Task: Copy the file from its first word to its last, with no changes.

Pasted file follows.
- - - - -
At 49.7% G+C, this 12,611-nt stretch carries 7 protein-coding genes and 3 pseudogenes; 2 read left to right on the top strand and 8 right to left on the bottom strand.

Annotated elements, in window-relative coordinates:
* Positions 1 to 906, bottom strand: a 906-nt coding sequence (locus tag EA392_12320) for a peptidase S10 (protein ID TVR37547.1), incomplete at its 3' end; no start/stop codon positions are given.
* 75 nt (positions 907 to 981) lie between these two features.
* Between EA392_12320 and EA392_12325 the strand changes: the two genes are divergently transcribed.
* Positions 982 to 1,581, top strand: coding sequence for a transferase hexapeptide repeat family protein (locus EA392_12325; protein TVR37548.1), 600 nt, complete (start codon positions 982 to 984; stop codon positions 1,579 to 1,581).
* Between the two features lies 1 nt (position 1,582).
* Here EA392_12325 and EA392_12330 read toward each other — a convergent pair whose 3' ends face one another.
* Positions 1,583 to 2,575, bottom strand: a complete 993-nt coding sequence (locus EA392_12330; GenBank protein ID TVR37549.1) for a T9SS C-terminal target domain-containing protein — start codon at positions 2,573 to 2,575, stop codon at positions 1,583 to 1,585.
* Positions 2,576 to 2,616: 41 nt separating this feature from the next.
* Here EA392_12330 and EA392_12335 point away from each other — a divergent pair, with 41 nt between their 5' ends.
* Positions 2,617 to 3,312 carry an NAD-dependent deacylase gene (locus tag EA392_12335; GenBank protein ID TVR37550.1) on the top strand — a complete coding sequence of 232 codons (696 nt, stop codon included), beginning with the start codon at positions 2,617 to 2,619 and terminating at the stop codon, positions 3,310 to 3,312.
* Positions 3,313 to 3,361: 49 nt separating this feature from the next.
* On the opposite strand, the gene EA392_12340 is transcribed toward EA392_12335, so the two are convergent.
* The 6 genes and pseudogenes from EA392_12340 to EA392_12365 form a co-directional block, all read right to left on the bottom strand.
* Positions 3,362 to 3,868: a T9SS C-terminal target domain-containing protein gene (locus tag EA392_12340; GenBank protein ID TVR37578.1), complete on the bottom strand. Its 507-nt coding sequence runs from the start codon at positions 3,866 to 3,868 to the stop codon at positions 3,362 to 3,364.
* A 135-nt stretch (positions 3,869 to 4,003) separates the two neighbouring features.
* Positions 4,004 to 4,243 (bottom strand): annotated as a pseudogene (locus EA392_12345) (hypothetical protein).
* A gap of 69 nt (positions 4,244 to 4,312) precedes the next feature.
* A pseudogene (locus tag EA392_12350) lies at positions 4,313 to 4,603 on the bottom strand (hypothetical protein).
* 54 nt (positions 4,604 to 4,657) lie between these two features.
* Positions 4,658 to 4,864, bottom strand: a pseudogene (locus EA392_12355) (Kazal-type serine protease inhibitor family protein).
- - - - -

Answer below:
At 49.7% G+C, this 12,611-nt stretch carries 7 protein-coding genes and 3 pseudogenes; 2 read left to right on the top strand and 8 right to left on the bottom strand.

Annotated elements, in window-relative coordinates:
* Positions 1 to 906, bottom strand: a 906-nt coding sequence (locus tag EA392_12320) for a peptidase S10 (protein ID TVR37547.1), incomplete at its 3' end; no start/stop codon positions are given.
* 75 nt (positions 907 to 981) lie between these two features.
* Between EA392_12320 and EA392_12325 the strand changes: the two genes are divergently transcribed.
* Positions 982 to 1,581, top strand: coding sequence for a transferase hexapeptide repeat family protein (locus EA392_12325; protein TVR37548.1), 600 nt, complete (start codon positions 982 to 984; stop codon positions 1,579 to 1,581).
* Between the two features lies 1 nt (position 1,582).
* Here EA392_12325 and EA392_12330 read toward each other — a convergent pair whose 3' ends face one another.
* Positions 1,583 to 2,575, bottom strand: a complete 993-nt coding sequence (locus EA392_12330; GenBank protein ID TVR37549.1) for a T9SS C-terminal target domain-containing protein — start codon at positions 2,573 to 2,575, stop codon at positions 1,583 to 1,585.
* Positions 2,576 to 2,616: 41 nt separating this feature from the next.
* Here EA392_12330 and EA392_12335 point away from each other — a divergent pair, with 41 nt between their 5' ends.
* Positions 2,617 to 3,312 carry an NAD-dependent deacylase gene (locus tag EA392_12335; GenBank protein ID TVR37550.1) on the top strand — a complete coding sequence of 232 codons (696 nt, stop codon included), beginning with the start codon at positions 2,617 to 2,619 and terminating at the stop codon, positions 3,310 to 3,312.
* Positions 3,313 to 3,361: 49 nt separating this feature from the next.
* On the opposite strand, the gene EA392_12340 is transcribed toward EA392_12335, so the two are convergent.
* The 6 genes and pseudogenes from EA392_12340 to EA392_12365 form a co-directional block, all read right to left on the bottom strand.
* Positions 3,362 to 3,868: a T9SS C-terminal target domain-containing protein gene (locus tag EA392_12340; GenBank protein ID TVR37578.1), complete on the bottom strand. Its 507-nt coding sequence runs from the start codon at positions 3,866 to 3,868 to the stop codon at positions 3,362 to 3,364.
* A 135-nt stretch (positions 3,869 to 4,003) separates the two neighbouring features.
* Positions 4,004 to 4,243 (bottom strand): annotated as a pseudogene (locus EA392_12345) (hypothetical protein).
* A gap of 69 nt (positions 4,244 to 4,312) precedes the next feature.
* A pseudogene (locus tag EA392_12350) lies at positions 4,313 to 4,603 on the bottom strand (hypothetical protein).
* 54 nt (positions 4,604 to 4,657) lie between these two features.
* Positions 4,658 to 4,864, bottom strand: a pseudogene (locus EA392_12355) (Kazal-type serine protease inhibitor family protein).